Thursday, November 26, 2009

1, 2, 3, reasons to be careful

My brother-in-law has been in the throes of a nasty divorce for a year or so. His now ex-wife has custody of their children and so I'm concerned that my children will lose touch with their cousins altogether. As it was, we barely saw them.

It's soon the eldest's birthday and so today I got the children to write her a letter to go with her present and printed out some pictures of them to put in. I'm really anxious to get this right.

The eldest has rejected all contact with her father and also with her granny, my mother-in-law. She made herself too clearly on Dad's team, I think, and alienated her. Poor child has found herself in the position of choosing between, which should never have happened. She does want to maintain contact with father-in-law (the two parents-in-law divorced many years ago).

I made the damn fool mistake of going along with mother-in-law regarding sending presents to where the dad is now living, because she wanted us all to show support to him and so he could provide super-duper birthday/Christmas times during access. But with eldest refusing to see him, that doesn't truck too well. I didn't want to rock the boat and upset mother or brother-in-law. And because she's a retired social worker, I assumed she knew what she was doing. But of course, she's too emotionally involved. I don't know why I didn't see it before.

So now, to put this right. Daughter will obviously want a reply from her cousin to this letter she wrote today, and ideally a penpal relationship if nothing else. I'm hoping that this will be acceptable to the mum and that we don't fall into the rejected pile of the child.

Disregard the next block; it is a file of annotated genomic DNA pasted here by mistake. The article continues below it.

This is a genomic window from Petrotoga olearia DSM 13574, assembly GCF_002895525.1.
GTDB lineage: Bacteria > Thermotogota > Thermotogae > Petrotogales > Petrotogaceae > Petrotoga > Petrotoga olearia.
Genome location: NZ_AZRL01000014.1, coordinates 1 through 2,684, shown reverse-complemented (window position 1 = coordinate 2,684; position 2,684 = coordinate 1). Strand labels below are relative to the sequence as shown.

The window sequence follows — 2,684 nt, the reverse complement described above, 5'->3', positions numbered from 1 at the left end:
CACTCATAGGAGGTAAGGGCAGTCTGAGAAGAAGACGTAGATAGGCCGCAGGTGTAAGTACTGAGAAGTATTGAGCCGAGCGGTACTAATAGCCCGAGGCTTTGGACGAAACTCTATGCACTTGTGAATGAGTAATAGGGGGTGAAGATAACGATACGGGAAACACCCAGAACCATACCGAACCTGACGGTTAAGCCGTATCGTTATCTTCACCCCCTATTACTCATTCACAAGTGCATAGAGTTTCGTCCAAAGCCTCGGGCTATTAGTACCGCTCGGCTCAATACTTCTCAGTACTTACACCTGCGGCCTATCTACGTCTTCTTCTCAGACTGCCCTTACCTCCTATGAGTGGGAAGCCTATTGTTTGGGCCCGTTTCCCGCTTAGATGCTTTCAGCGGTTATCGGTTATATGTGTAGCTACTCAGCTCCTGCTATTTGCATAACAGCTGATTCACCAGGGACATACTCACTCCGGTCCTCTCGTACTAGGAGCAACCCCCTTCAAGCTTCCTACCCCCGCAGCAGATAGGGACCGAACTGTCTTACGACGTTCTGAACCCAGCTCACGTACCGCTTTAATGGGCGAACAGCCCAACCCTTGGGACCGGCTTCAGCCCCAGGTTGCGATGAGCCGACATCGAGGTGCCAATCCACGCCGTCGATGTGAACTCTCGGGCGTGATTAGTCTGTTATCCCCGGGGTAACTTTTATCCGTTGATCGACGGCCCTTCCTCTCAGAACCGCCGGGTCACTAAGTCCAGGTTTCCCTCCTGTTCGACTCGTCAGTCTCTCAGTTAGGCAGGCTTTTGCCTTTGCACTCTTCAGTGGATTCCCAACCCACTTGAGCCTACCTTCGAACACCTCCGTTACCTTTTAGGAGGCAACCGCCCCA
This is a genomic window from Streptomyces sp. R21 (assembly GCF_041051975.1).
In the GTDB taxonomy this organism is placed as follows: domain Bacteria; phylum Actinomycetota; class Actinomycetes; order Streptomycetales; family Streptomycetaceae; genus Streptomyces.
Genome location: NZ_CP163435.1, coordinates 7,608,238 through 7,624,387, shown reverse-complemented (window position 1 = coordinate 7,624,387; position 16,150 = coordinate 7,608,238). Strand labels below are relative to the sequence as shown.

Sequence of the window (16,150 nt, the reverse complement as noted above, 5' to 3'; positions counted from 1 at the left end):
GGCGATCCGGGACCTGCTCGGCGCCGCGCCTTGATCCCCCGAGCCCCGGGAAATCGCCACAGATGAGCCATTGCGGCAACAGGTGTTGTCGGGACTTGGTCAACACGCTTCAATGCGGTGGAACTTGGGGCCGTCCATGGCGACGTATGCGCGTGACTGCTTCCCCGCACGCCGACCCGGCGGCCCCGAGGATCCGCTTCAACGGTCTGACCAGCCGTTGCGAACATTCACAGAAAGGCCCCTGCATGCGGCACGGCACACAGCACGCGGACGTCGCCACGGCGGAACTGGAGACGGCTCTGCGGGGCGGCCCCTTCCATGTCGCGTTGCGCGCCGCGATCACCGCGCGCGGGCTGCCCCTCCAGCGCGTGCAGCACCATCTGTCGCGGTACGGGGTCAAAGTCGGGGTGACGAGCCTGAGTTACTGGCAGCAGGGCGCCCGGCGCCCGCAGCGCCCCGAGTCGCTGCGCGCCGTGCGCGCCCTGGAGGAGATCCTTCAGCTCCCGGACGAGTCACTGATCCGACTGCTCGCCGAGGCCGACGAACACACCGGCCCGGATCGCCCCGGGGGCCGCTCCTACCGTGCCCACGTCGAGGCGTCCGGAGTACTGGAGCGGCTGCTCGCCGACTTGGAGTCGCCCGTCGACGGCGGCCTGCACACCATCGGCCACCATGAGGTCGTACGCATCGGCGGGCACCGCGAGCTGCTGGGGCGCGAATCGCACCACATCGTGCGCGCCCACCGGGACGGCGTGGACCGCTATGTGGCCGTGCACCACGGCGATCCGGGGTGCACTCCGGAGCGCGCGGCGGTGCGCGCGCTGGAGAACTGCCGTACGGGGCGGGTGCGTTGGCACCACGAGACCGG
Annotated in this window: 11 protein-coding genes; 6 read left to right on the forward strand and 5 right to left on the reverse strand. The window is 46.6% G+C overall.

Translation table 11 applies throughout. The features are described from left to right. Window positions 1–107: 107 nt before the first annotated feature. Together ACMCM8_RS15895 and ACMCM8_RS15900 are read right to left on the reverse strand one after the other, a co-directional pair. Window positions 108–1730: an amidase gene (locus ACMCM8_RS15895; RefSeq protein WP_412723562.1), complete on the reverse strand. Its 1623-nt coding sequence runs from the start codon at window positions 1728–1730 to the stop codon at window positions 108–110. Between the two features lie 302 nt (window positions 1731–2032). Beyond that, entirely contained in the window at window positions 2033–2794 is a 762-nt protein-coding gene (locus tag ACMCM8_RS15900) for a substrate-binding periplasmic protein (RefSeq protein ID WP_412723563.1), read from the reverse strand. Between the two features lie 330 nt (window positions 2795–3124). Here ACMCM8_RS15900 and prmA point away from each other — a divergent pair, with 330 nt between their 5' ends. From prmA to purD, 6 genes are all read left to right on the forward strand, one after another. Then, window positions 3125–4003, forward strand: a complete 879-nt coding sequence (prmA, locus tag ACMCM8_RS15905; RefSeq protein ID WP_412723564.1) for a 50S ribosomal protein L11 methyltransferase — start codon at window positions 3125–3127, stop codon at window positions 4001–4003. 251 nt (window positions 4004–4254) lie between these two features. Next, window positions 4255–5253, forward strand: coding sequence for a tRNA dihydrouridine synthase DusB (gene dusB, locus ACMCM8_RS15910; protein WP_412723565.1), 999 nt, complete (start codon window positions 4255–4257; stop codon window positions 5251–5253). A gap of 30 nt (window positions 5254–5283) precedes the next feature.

I don't want to cause a problem by just barging in and going straight to the daughter, possibly offending the mum who might not want us in their lives. And of course, she will likely pick up the post so it's not like sneaking is an option! I'm thinking that I should send the parcel with a covering letter to her, explaining that we'd like to keep in touch. It's a tricky one to write. I can't ignore the divorce, but I'm certainly not wanting to take sides or engage with the rights and wrongs of it all. So I thought I'd just acknowledge they've had a difficult year and voice the hope they'll have better times ahead.

Even if this goes well, and they respond, I'm worried that mother-in-law and brother-in-law will see it as disloyal. Should I tell them about it or just see what happens? Should I send presents to both places (can't afford it, so it's moot)?

Staying in touch with the children has to be more important than other considerations, hasn't it?

1 comment:

Anonymous said...

I think you are doing the right thing. You never know, the child might grow up ever so grateful of her auntie and cousins who made the effort despite everything. I know from experience that it bites the big one, being a child of divorce and feeling like the divorce also cuts you off from cousins and grandparents. Abster x